ANTIOCH -- Animal control officers could barely see Jazmine as they walked onto the dusty Antioch ranch.
The chestnut Arabian mare with a white stripe down her snout was standing unsteadily, gingerly, in a darkened converted metal garage that housed her and Bronco, a brown stallion. As officers walked her out of the makeshift stable -- full of feces, urine and flies -- and into daylight, the first thing they noticed was her protruding ribs. It's a feature common to horses that are 300 to 400 pounds underweight, investigators said.
Most of the dozen or so animals found on Jose Godinez's 1-acre¿ Deer Hill Lane ranch that September day were severely malnourished, said investigators, noting it was one of the worst animal abuse cases they had seen in the city.
In the months since, Godinez has been charged with two felony animal abuse counts and, of his animals that survived, all have been adopted out.
Jazmine is the exception. The 18-year-old horse, now healthy except for some wobbly back feet -- a consequence of her neglect -- is looking for a permanent home while she stays on a foster ranch owned by an Antioch police officer.
Animal control officers first learned of the mistreatment Sept. 13 when they responded to a report of a skinny horse and found a small, unkempt ranch with an assortment of sick animals. There was a pig that could not reach his drinking bucket because the water was caked with thick slime. Jazmine, the stallion, a gelding and a pony had no food except for feces-covered hay on the ground and mildewing bales of hay, said Antioch Animal Services Supervisor ¿Monika Helgemo.
The owner was cited and given two dozen corrections to make.
"A vet tells him to do this, this and this," Helgemo said. "And he kept saying, 'Yes, yes and yes.'"
However, they returned the next day and nothing had changed. Animal Services would return nine times over the next three weeks, documenting the mistreatment, treating sick animals and listening to more broken promises, Helgemo said.
Godinez told investigators he got the horses for his daughter, and friends would bring him their unwanted animals, Helgemo said.
"He will say how he's trying to save the animals, but they don't need saving like that," Helgemo said. "It got to a point where we said, 'We're done playing games here.'"
On subsequent visits they found nine goats, six roosters (that appeared to be fighting cocks) and a litter of puppies, she said.
They started impounding animals and some did not make it, including one puppy who died the next day with his stool consisting of weeds, stickers and blood, Helgemo said. Only two baby goats were saved, as the other seven mysteriously disappeared the day they were to be surrendered, she said.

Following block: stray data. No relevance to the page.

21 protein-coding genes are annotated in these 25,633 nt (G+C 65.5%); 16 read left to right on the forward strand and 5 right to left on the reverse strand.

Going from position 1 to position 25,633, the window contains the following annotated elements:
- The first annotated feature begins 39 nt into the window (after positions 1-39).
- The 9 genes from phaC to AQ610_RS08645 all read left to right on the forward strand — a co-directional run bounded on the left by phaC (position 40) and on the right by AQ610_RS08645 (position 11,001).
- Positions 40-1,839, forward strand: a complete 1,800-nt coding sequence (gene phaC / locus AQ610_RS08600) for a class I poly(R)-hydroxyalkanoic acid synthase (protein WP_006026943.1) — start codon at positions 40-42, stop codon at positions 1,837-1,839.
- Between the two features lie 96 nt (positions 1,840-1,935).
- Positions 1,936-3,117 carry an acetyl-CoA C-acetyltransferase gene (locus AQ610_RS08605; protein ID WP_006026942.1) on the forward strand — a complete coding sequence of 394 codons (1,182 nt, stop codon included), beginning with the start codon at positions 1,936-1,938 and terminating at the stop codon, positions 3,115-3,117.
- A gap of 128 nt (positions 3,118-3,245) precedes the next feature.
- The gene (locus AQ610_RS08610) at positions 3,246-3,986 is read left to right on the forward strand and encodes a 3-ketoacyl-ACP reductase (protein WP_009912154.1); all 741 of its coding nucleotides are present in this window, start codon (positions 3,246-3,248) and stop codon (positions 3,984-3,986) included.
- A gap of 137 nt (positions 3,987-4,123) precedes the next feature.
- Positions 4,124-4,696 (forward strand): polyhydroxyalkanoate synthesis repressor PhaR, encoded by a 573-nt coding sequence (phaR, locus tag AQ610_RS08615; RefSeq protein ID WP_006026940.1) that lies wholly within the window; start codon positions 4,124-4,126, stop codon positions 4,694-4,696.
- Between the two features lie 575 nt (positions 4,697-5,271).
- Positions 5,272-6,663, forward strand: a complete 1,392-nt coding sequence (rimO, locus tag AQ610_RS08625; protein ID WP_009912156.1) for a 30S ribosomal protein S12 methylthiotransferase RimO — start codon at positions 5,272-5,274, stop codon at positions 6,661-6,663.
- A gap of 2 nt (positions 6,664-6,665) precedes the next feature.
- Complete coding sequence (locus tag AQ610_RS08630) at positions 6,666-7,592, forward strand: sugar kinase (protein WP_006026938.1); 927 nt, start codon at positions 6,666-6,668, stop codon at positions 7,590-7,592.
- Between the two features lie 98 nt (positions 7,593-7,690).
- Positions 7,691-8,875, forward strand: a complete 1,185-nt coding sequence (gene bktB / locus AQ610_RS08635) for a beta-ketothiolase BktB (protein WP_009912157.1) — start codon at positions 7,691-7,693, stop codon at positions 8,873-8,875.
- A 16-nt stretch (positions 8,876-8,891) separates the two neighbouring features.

Antioch police Lt. Diane Aguinaga got involved to build a potential criminal case.
"I oversee Animal Services and it's the worst I've seen and we couldn't let him get away with it," she said. "They were allowed to sit out there and rot."
Godinez -- who could not be reached and whose public defender did not return a call and email requesting comment -- always had an excuse, Aguinaga said.
"He said the horses were already thin when he got them and they had put on weight, he let them wear no shoes so they could be natural, he lied about seeing the vet," she said. "He made up excuse after excuse."
All the animals were eventually impounded, but he was allowed to keep Bronco, who was healthy, Helgemo said.
After the stallion escaped the ranch numerous times, Helgemo said they told Godinez to fix his gate and get Bronco neutered, but on Oct. 9 he got out again and was hit by a car on nearby Deer Valley Road. The driver was injured in the collision, and the horse had to be euthanized by¿ a responding police officer, Aguinaga said.
Godinez was taken into custody on two counts of felony animal abuse on March 20 and bailed out two days later. He has an Aug. 27 preliminary hearing.
"I hope he gets convicted and I hope he can never own animals again," Aguinaga said.
Meanwhile, the gentle Jazmine has been staying at Antioch police officer Loren Bledsoe's Brentwood ranch. He and his wife Corinna are fostering the horse while Animal Services tries to find her a permanent home.
"She's very sweet, but because of neglect, she does have a problem with her legs, so she wears special shoes," Helgemo said. "She could be a small child's horse to ride or a pasture mate. She could live in a pasture and be happy."
Contact Matthias Gafni at 925-952-5026. Follow him at Twitter.com/mgafni.
Interested in adopting Jazmine, the 18-year-old chestnut Arabian mare? Contact Antioch Animal Services at 925-779-6990 or email@example.com.